Sperm count can decrease with the use of different substances. "Tobacco, alcohol, and marijuana can impair sexual function," said Dr. Potter.

Researchers found that cigarette smoking and heavy alcohol intake can deteriorate sperm quality. The study also found that alcohol consumption deteriorates sperm maturity and damages DNA integrity at significantly higher rates than cigarette smoking.

Marijuana can also affect sperm count. Smoking cannabis has been shown to reduce sperm count and function and overall male fertility. One study found that the use of cannabis in males was associated with:

  • Erectile dysfunction
  • Abnormal formation of sperm
  • Testicular shrinking

Dr. Potter has recommended patients limit or avoid these factors when trying to conceive. Doing so might help improve chances for conception.

Cannabis may or may not be legal for medical or recreational use depending on the laws in your state. The effects of cannabis vary from person to person and depend on many variables, including type, dosage, frequency of use, and interactions with current medications. If you are interested in using cannabis in any form, discuss it with your healthcare provider or pharmacist. Unlike prescription medications, cannabis purchased from dispensaries and recreationally is not regulated by the FDA.

Other Conditions That Might Affect Sperm Count

In addition to environmental factors, some bodily conditions may affect sperm.


Blockages that happen in ducts can prevent sperm and semen from mixing. "Whether it's caused by a birth defect, infection, trauma, or vasectomy (a surgical procedure), a blockage prevents the sperm from entering the semen," explained Dr. Potter.

If surgery cannot fix a blockage, assisted reproductive technologies (ART) may help a person with conception.

Genetic Disorders

A person may develop a gene-based disorder that affects their sperm count. "Chromosome abnormalities can cause severely diminished or no sperm production," said Dr. Potter. For example, one form of cystic fibrosis can cause the vas deferens (the tube that carries sperm out of the testes, which produces the sperm) not to form.


A heavier weight can affect sperm count. "Obesity has been associated with increased production of female hormones (estrogen), decreased sperm counts, sexual dysfunction, and infertility," said Daniel A. Potter, MD, a reproductive endocrinologist with the Huntington Reproductive Center in California and fellow of the American College of Obstetricians and Gynecologists.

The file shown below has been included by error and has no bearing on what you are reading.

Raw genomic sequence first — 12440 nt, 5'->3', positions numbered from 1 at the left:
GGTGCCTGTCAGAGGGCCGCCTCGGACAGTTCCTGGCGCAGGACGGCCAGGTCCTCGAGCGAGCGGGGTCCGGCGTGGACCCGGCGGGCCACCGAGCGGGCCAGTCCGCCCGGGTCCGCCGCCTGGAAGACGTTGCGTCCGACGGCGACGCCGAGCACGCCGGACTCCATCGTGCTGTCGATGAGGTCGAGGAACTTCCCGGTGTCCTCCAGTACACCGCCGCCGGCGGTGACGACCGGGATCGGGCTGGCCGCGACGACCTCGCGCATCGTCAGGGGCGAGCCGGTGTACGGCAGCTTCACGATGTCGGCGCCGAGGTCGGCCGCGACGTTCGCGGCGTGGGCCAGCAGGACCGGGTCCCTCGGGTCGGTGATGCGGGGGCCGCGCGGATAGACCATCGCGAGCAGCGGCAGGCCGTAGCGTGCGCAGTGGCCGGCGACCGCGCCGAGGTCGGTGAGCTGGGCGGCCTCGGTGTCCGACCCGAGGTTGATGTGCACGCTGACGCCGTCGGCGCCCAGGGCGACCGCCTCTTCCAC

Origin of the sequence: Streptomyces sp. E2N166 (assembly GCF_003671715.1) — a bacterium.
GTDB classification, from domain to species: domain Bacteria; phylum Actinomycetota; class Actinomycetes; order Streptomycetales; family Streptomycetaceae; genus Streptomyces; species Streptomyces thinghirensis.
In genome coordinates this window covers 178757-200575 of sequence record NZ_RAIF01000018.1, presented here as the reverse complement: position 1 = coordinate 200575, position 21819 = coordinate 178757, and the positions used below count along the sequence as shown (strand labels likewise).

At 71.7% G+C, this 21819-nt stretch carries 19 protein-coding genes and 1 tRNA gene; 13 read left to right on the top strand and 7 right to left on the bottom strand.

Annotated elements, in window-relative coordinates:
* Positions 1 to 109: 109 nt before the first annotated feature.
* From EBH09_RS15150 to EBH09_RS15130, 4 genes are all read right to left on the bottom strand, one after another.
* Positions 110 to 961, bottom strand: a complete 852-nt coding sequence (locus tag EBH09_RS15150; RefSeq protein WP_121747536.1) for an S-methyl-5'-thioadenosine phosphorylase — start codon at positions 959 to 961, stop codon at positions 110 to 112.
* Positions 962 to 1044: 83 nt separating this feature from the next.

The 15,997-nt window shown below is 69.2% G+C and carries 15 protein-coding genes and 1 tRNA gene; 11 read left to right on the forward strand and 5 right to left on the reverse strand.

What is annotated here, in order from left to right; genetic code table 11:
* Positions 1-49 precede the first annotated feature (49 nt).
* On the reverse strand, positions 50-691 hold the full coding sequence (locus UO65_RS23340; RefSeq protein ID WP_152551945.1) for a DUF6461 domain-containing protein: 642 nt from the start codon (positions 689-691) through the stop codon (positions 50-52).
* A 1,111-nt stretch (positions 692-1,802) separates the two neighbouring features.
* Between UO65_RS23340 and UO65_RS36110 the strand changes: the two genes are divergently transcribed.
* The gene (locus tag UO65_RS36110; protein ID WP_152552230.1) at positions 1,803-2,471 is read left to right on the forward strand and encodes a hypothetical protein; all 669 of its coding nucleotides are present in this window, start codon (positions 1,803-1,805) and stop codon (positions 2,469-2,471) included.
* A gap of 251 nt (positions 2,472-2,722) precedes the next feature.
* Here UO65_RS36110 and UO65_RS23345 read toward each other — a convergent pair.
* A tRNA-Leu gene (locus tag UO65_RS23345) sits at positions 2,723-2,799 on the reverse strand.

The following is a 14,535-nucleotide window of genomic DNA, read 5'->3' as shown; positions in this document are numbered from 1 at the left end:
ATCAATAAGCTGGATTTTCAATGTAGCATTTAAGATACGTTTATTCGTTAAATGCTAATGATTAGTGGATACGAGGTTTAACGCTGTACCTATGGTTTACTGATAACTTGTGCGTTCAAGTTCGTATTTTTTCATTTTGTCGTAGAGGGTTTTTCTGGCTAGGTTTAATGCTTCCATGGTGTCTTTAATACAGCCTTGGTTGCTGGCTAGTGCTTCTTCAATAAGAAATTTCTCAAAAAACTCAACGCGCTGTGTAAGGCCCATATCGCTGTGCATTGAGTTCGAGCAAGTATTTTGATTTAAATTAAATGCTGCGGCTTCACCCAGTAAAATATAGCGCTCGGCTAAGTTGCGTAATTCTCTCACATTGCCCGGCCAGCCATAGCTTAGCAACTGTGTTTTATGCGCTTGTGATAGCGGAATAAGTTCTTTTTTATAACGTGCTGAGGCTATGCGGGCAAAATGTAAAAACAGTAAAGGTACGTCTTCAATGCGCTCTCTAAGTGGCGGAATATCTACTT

One study found that individuals who were overweight were 11% more likely to have a low sperm count and 39% more likely to have no sperm in their ejaculate. Those with obesity were 42% more likely to have a low sperm count than their peers of average weight and 81% more likely to produce no sperm.

You may be able to increase your sperm count and sperm concentration by losing weight. What's more, if you maintain the weight loss, you may also maintain those increases in count and concentration.

Varicoceles (Enlarged Scrotal Veins)

Varicoceles are enlarged veins in the scrotum, usually on the left side. These veins can lead to potential issues with a lower sperm count and testosterone.

Healthcare providers may recommend varicocele repair, a procedure that corrects enlarged varicose veins in the scrotum. This is done surgically or via embolization, a nonsurgical procedure using a catheter.

Though there is little proof that fertility improves after varicocele embolization, some providers believe the surgery may improve semen quality. However, surgery cannot help varicoceles that have been present long-term.

Other Factors

Sperm can also be affected by:

  • Anti-sperm antibodies
  • Hormonal imbalance
  • Testicular cancer
  • Undescended testicles
  • Sexual problems

A Quick Review

Different factors can affect a person's sperm count. These may be lifestyle factors, like using a hot tub, or factors out of a person's control, like genetic disorders. For some factors, some ways might improve sperm count.

But talk with a healthcare provider if you're having issues with fertility to determine what treatment options may be best for you.

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19 Sources
Health.com uses only high-quality sources, including peer-reviewed studies, to support the facts within our articles. Read our editorial process to learn more about how we fact-check and keep our content accurate, reliable, and trustworthy.